Once you have a sharp black line on white, go to Image->adjustment->invert.  this will give you a negative image, with what was black white, and what was white black.  Then go to Image->Adjustment->Hue/Saturation and desaturate the image.

This step is necessary to make it into a masking layer, and it also allows you to more easily see areas where the black lines (now white) are slightly gray and transparent.  You can now tell if you need to up the contrast even more.  Then make an additional layer of solid black.  Open the masks window by going to Windows->Masks, and click on the icon for “Add a Pixel Mask”.

Select your inverted layer, Hit CTRL+A to select all, and CTRL+C to copy the image.  Then select your black layer that now has a masking image (Shown with a white box in the Layers palette).  The way to paste info into you mask layer is by clicking on the Channels tab of the layers palette.  At the bottom of the list you will see a layer that is not active and is pure white.  Turn on and select the layer, then hit CTRL+V to paste your image data.

By turning off the masking/alpha layer, you now have a layer that is pure black with transparency for your textures to shine through.

The only remaining thing is that if you do need to edit the layer, you don’t edit the black layer, you go into the channels, turn off the RGB layers, and turn on the masking layer.

Then you edit this layer.  So if you need to delete a line, delete it here, or paint over it in black here.  This is also where you will thin your detail lines if you need to create more line-weight.  The easiest way to do this is by using the magic wand with “contiguous” unchecked.  Then go to Select->Modify->Expand.  A little trial and error is needed here to find the right amount to reduce the line-weight without erasing them.  Once you have the right amount of expansion, make sure black is your background color, and hit delete to reduce the line-weight.  If you’re my method of a main line layer and a detail line layer, each will be set up this way, in one folder on the top of the layer stack.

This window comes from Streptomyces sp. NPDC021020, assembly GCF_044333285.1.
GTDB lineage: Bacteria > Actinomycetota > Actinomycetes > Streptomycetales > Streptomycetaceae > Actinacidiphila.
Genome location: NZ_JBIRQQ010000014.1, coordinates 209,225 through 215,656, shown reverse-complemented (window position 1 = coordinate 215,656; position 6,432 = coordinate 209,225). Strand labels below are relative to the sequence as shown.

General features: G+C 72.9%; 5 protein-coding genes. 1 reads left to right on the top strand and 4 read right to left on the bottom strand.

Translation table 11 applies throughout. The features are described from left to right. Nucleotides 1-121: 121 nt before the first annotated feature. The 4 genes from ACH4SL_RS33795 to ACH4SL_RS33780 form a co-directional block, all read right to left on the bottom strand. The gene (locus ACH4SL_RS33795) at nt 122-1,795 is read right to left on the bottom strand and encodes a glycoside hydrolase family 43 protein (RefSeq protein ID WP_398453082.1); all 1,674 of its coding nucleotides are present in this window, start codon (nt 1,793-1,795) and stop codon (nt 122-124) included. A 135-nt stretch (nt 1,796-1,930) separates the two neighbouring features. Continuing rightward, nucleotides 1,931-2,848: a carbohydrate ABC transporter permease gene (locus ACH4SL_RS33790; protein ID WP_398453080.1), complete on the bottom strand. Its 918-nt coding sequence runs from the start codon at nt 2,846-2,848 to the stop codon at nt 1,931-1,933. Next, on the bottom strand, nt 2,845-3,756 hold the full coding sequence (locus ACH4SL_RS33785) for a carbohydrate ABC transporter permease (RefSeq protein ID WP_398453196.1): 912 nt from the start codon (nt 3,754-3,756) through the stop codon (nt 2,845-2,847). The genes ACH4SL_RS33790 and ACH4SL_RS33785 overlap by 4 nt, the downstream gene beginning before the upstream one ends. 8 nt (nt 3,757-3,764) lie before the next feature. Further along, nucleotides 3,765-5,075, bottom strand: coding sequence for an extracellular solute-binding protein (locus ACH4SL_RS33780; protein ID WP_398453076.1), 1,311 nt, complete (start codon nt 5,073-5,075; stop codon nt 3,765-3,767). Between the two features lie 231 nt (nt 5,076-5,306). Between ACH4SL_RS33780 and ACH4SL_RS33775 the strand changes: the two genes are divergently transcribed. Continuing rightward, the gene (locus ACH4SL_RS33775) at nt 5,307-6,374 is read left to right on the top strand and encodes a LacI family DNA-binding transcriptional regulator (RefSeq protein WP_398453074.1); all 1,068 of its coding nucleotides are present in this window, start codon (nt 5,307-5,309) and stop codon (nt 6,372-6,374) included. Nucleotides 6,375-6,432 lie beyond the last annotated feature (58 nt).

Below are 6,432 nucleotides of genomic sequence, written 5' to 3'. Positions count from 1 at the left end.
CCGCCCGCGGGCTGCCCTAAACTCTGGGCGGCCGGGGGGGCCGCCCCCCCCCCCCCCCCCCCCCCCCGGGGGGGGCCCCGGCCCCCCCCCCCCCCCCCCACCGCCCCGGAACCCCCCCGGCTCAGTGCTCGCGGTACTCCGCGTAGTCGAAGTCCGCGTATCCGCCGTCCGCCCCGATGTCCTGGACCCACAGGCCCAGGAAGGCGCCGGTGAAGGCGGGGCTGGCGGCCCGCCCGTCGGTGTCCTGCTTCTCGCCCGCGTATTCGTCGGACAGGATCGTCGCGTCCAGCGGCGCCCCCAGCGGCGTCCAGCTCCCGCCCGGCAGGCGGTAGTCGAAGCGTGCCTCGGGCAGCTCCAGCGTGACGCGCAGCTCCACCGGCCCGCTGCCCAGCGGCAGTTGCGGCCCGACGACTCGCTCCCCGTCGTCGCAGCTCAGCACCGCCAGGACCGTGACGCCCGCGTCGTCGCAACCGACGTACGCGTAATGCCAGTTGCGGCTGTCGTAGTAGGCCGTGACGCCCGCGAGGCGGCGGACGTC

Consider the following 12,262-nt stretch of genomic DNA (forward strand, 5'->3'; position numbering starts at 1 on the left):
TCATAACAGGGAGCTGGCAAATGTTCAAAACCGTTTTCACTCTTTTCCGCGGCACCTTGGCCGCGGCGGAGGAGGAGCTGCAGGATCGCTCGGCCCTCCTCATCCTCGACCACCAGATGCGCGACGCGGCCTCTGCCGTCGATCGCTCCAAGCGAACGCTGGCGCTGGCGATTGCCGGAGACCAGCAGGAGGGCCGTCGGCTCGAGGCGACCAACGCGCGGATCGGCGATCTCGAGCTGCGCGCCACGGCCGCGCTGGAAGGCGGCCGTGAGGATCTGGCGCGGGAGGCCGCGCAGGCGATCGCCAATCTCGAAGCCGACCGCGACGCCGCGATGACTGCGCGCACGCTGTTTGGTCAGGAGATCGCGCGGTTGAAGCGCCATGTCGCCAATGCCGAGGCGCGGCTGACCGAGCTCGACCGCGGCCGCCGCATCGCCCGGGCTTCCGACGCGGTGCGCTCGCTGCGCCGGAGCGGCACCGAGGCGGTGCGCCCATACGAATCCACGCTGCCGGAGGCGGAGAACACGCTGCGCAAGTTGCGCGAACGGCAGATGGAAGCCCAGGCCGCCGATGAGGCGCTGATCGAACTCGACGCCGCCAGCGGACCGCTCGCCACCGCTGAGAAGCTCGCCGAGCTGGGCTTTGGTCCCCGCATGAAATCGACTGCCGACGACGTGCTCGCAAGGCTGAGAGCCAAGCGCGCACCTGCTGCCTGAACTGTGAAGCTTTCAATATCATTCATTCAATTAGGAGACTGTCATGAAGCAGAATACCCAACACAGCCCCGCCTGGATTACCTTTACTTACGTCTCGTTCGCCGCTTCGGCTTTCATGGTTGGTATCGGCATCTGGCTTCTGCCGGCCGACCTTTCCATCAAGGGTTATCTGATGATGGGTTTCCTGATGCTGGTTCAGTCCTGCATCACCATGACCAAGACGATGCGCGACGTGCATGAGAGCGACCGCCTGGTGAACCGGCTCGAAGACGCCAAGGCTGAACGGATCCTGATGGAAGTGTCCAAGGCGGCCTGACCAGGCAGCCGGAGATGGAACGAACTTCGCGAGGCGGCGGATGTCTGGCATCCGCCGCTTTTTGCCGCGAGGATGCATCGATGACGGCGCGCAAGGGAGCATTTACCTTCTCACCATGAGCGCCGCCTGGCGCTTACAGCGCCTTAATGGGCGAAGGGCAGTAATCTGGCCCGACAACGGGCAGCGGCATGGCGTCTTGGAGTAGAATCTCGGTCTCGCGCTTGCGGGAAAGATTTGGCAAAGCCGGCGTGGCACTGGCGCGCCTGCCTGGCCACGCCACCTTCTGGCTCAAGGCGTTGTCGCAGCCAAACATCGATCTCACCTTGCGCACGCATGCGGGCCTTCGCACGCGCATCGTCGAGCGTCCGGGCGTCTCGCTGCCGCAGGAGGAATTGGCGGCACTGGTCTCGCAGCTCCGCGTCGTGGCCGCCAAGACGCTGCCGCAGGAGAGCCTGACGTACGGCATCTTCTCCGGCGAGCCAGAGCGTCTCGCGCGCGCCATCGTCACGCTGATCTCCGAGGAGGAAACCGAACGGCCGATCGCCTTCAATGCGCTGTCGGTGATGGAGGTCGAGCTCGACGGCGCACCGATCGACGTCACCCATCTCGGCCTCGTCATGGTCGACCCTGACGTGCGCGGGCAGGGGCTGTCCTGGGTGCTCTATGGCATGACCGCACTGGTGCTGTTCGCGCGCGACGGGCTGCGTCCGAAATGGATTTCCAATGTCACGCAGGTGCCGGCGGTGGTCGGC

Next time I’ll go over turf, and give the technique I use to erase the tiled look patterns normally create.

Tutorial Tuesday- Reluanching May 11th with this gem!

4 05 2010

After about a week and a half of fine tuning techniques, taking tens of photos for reference use, and taking hundreds of screen shots, my relaunch of Tutorial Tuesday is imminent.  This time, I am adding a twist to the formula.  Last year, I came up with the idea of doing the tutorials based on a single project, and walking you through my process.  This started with my SketchUp models.  Unfortunately, soon after I began making the project model, intended to be a base for a new website, I decided to go in a different direction.  However, starting next week, you will get a step by step walk-through of how I went from this:

to THIS:

As always, I am looking for feedback not only on my method of tutorials, but also the content and end results of my methods.  I am making these tutorials so people will have the jumping off point that I never had.  I want people to find new techniques, grow what I do.  I have spent countless hours growing these methods, all I ask from you in return is that you spend a few hours developing ways to improve these techniques, and let me, and the other readers, know what you did.